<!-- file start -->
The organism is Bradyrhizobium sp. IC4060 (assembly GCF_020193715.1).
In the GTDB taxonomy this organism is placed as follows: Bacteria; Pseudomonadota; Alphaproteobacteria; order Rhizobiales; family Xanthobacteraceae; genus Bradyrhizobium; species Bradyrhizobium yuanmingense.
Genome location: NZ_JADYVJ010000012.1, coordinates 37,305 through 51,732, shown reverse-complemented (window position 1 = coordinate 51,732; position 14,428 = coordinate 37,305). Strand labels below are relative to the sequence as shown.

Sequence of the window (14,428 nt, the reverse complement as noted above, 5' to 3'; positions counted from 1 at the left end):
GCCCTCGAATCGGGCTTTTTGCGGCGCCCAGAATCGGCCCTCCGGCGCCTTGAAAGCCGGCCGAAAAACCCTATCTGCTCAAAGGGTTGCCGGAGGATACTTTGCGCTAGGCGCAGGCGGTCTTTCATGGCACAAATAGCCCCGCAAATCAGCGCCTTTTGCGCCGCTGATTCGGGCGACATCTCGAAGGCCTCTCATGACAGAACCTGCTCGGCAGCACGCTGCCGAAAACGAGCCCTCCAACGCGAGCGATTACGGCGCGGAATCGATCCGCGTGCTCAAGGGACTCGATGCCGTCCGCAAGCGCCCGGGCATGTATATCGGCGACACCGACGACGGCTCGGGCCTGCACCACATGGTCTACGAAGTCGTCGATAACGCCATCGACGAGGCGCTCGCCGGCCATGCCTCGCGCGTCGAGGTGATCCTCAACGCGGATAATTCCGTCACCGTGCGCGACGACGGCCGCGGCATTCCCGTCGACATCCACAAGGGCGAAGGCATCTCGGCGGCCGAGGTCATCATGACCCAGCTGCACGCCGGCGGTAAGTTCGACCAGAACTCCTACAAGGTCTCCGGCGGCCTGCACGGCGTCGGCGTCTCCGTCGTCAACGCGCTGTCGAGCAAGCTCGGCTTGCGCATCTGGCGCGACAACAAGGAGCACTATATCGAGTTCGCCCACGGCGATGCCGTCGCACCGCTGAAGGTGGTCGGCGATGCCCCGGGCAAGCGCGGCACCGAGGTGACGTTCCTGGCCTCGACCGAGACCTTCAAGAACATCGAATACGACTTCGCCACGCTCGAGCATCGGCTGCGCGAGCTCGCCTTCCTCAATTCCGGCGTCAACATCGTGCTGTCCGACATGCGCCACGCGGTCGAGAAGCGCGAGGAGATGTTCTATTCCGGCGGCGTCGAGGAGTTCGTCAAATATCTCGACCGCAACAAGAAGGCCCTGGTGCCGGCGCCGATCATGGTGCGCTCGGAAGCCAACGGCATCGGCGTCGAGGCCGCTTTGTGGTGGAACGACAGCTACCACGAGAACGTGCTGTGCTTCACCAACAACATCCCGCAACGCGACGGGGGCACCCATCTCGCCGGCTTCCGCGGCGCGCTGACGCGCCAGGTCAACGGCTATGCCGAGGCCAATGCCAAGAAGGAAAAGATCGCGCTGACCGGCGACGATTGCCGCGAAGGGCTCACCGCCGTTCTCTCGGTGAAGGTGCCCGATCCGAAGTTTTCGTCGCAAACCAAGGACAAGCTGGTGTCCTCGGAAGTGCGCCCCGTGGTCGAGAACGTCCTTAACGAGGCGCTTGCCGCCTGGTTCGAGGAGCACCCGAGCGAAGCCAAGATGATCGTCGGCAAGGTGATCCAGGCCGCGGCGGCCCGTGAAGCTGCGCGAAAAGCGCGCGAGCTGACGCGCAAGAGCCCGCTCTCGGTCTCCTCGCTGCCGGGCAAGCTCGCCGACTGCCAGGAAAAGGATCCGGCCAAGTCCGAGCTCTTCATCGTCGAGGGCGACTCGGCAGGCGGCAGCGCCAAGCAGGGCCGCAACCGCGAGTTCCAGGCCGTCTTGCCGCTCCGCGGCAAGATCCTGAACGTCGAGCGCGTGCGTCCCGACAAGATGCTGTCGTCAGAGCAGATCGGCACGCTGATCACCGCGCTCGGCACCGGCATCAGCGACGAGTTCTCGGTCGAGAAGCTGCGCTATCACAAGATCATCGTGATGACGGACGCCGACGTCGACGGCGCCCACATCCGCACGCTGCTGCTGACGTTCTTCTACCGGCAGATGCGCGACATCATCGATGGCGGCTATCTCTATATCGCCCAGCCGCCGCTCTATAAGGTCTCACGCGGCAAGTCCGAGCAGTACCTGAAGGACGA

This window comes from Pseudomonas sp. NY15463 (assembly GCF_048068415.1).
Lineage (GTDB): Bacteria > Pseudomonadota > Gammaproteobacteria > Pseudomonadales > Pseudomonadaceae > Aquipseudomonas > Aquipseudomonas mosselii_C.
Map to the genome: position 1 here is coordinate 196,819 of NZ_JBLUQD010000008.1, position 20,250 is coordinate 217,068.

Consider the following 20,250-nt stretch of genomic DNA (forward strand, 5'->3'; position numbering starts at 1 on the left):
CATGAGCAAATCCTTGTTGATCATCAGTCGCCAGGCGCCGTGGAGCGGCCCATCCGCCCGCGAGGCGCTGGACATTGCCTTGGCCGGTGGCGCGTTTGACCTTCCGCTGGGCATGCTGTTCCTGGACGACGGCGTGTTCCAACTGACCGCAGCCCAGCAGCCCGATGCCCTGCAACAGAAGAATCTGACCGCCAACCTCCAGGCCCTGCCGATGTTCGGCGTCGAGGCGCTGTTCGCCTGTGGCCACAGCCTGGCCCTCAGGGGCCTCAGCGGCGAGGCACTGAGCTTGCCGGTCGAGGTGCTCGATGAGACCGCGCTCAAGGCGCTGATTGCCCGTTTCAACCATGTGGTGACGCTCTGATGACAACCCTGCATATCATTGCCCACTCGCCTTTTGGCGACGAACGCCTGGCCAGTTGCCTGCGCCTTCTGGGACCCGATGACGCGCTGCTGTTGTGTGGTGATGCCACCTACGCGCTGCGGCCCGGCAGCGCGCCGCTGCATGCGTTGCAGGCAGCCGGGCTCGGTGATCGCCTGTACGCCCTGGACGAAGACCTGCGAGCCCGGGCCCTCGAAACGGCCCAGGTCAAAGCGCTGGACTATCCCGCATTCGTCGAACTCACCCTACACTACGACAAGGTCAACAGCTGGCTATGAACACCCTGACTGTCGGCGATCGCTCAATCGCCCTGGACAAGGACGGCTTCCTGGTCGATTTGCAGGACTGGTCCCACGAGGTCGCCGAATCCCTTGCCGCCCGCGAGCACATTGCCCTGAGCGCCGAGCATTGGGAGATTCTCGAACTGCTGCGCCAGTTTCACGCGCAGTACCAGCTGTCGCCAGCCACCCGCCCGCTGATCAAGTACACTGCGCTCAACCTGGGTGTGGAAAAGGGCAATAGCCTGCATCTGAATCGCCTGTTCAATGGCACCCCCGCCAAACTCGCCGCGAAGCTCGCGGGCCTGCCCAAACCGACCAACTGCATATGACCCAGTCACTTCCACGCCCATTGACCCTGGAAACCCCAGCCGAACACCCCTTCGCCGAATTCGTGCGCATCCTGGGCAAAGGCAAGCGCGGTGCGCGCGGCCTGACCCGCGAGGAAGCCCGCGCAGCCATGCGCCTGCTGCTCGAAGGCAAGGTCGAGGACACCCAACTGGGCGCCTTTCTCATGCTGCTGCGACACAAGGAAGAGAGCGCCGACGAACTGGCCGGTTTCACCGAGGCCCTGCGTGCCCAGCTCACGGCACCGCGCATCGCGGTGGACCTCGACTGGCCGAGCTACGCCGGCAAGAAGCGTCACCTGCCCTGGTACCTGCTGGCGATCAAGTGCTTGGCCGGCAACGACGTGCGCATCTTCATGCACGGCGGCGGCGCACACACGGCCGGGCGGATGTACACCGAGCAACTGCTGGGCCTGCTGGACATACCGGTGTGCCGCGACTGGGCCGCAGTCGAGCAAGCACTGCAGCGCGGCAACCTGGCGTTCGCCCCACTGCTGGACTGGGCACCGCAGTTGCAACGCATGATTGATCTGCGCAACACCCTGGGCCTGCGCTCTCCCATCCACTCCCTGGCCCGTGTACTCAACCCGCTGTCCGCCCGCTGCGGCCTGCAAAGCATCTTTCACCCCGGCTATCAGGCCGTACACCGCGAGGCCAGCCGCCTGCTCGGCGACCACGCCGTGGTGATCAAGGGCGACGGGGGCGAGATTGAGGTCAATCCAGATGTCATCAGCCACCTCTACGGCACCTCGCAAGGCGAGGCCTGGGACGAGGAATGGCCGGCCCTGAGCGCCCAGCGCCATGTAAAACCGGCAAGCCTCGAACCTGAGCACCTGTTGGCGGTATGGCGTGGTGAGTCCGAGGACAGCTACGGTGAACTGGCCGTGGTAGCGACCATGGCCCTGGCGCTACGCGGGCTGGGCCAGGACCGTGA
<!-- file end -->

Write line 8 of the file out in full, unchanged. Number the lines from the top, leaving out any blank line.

Map to the genome: position 1 here is coordinate 196,819 of NZ_JBLUQD010000008.1, position 20,250 is coordinate 217,068.